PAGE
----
JELPP – Volume 31, Issue 2 (Dec 2016)

Performativity in an era of mandated change: New Zealand teachers tell it as it is

Brenda Service
Victoria University of Wellington, New Zealand


The premise of performativity is that through established targets, evaluation and accountability mechanisms, governments or organisational leaders can expect effective and often ambitious change within an organisation. However, this article challenges such assumptions, and suggests a different narrative by presenting the findings of a study which investigated the significance of pre-determined change in a mandated new curriculum for New Zealand secondary school teachers. Over a two-year period involving semi-structured interviews with twelve secondary school teachers across three schools, observations of the classroom practice, and document analysis, this research shows that the pressures of a performative environment determined leadership and teacher priorities and ironically, became the barrier for authentic change. As the findings show the teachers adhered to the philosophy of the new curriculum, yet appeared reluctant to change their practice. These teachers’ espoused beliefs were incongruent with their practice, and this article offers an insight into this complex context.


Educational change; performativity; resistance; managed professionals

Decision making in senior secondary school curriculum innovation

Lee Austin1 and Louise Starkey2
1Wakatipu High School, 2Victoria University of Wellington, New Zealand


New Zealand has a flexible curriculum and assessment structure that enables unique courses to be offered in senior secondary schools. Five medium sized secondary schools that have developed unique courses were examined using a socio-material methodology to explore who was involved in the development and what considerations guided the decision making process. The principal and course developers from each school were interviewed and the data was analysed using Actor-Network Theory. It was found that each unique course was influenced by its specific context. Three conditions were identified across the case studies that enabled the innovative curriculum design: a perceived flexibility in national curriculum and assessment structures, a clear motivation or idea, and a passionate person (or people) to develop and maintain strong relational networks. School leaders can nurture these conditions by clarifying alignment between curriculum innovation, the school’s strategic direction and values of the context, by strengthening the connections across the actors in the network and by encouraging flexible thinking about constraints and possibilities. This study provides an example of the use of Actor-Network Theory to explore curriculum innovation and explores the positioning of the environmental context as an actor within socio-material networks.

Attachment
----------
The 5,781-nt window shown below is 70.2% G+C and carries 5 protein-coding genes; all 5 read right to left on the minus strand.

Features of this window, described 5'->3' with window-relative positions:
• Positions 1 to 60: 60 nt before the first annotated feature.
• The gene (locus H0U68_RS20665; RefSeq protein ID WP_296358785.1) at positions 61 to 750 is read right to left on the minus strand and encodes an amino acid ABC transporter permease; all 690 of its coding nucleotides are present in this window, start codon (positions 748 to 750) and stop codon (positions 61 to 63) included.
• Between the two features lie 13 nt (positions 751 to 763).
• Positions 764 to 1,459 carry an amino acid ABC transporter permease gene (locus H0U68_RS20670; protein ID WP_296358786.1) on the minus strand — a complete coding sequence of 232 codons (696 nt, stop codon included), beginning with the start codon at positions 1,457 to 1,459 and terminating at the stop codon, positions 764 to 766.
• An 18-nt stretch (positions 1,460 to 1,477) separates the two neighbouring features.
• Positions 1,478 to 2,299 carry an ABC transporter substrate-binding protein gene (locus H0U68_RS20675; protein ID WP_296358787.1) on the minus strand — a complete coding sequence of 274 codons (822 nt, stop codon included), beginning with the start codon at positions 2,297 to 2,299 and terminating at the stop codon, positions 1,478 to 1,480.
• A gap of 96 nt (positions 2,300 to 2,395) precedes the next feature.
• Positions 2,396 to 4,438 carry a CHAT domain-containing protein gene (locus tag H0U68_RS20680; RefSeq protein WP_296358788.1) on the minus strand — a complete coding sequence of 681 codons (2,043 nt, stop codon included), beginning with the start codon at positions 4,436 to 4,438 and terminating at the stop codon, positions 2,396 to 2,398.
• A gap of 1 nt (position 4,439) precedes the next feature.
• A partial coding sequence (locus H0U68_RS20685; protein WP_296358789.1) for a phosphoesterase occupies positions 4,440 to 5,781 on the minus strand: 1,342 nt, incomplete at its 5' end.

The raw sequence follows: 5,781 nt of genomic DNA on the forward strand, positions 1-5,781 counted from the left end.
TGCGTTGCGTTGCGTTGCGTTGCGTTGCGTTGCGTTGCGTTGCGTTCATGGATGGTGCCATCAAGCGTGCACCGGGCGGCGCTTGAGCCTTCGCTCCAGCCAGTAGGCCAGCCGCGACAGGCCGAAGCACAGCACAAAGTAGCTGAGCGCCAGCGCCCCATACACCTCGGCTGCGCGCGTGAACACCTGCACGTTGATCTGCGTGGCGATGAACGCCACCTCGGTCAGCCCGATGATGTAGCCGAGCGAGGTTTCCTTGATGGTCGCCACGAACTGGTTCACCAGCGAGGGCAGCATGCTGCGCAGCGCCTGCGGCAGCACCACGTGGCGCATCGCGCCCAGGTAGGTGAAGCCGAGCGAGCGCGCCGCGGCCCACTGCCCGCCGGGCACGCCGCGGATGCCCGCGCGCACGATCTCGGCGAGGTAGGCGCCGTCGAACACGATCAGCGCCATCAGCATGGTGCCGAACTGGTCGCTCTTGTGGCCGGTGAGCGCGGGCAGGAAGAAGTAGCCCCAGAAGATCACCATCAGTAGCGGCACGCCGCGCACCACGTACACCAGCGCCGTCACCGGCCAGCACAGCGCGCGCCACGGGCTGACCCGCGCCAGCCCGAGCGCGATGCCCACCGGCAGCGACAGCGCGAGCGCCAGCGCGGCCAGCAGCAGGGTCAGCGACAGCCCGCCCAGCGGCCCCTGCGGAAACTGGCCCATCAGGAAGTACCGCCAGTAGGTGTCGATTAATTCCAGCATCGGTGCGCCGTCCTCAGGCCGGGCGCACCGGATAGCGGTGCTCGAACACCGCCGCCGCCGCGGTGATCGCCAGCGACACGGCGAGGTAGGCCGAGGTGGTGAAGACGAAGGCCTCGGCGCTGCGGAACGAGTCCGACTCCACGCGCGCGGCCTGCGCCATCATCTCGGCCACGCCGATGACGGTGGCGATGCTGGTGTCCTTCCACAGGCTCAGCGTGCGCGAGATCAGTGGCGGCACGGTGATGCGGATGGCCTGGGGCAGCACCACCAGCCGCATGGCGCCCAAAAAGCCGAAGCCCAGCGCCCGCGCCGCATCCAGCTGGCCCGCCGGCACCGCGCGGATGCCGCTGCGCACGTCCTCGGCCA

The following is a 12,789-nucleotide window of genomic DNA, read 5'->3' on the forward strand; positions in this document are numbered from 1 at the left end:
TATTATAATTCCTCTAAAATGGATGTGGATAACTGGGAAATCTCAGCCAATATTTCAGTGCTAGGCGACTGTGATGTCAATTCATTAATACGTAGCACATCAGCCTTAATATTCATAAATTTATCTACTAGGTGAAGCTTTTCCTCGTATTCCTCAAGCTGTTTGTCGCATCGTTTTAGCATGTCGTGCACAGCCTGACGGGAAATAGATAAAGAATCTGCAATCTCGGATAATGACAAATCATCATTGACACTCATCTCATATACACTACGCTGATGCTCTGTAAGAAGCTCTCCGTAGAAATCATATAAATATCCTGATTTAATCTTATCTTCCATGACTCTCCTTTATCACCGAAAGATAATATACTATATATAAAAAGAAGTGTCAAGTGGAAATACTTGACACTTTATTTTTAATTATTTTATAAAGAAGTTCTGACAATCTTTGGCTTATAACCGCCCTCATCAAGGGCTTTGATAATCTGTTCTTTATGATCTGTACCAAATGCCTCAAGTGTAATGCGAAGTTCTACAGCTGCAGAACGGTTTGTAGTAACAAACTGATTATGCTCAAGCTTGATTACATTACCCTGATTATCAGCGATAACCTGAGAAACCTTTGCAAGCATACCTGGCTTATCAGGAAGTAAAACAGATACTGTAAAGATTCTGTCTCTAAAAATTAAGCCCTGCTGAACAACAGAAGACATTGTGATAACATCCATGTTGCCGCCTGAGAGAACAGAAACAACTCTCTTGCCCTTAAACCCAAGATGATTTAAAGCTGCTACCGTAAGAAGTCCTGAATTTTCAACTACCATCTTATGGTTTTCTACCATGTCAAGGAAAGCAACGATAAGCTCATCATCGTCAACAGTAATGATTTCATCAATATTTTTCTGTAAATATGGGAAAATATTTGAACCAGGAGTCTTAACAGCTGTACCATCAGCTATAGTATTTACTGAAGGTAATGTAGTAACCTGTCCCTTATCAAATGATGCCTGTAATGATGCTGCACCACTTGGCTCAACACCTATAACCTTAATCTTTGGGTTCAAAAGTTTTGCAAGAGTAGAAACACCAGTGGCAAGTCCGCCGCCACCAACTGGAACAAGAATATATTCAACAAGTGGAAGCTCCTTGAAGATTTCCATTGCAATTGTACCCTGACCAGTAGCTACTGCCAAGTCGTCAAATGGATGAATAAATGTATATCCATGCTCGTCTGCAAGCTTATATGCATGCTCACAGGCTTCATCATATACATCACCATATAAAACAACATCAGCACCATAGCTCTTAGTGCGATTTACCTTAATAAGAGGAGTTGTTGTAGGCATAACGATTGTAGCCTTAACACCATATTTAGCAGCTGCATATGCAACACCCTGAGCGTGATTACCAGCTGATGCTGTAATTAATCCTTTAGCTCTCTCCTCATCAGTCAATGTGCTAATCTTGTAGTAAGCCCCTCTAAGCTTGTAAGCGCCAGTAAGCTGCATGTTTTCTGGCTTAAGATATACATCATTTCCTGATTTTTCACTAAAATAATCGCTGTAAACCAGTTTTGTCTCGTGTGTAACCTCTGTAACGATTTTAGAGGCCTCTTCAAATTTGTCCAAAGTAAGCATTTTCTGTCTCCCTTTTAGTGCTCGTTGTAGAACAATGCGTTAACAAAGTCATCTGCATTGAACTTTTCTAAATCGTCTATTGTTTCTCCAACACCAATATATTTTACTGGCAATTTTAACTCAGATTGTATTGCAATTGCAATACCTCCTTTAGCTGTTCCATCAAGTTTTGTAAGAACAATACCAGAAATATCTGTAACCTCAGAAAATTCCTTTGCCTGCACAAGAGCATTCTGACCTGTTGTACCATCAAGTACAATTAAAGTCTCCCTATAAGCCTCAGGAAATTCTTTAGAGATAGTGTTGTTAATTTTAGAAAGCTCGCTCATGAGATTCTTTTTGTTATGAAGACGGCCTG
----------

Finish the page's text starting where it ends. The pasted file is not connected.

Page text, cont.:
NCEA; Actor-Network Theory; curriculum; secondary school; innovation; New Zealand; course design; decision making

Researching and evaluating secondary school leadership in New Zealand: The Educational Leadership Practices Survey

Ross Notman1 and Howard Youngs2
1University of Otago, 2Auckland University of Technology, New Zealand


This research study investigates the use made of the Educational Leadership Practices Survey (ELP) by a sample of New Zealand secondary schools. The paper presents an overview of selected literature on leadership for learning and distributed leadership principles. The study’s methodology and contexts of three case study schools are then outlined, together with findings that reveal variable use of the ELP by school leaders in accordance with each school’s priority development needs. The discussion raises implications for leadership practice in regard to student input into decision making; teachers’ pastoral/academic roles; interpretive support for the ELP; and professional learning for the range of school leaders.


Secondary school leadership; leadership evaluation; school improvement

The characteristics and career trajectories of career assistant / deputy principals in New Zealand secondary schools

Kevin Shore1 and Margaret Walshaw2
1Cullinane College, Whanganui, 2Massey University, New Zealand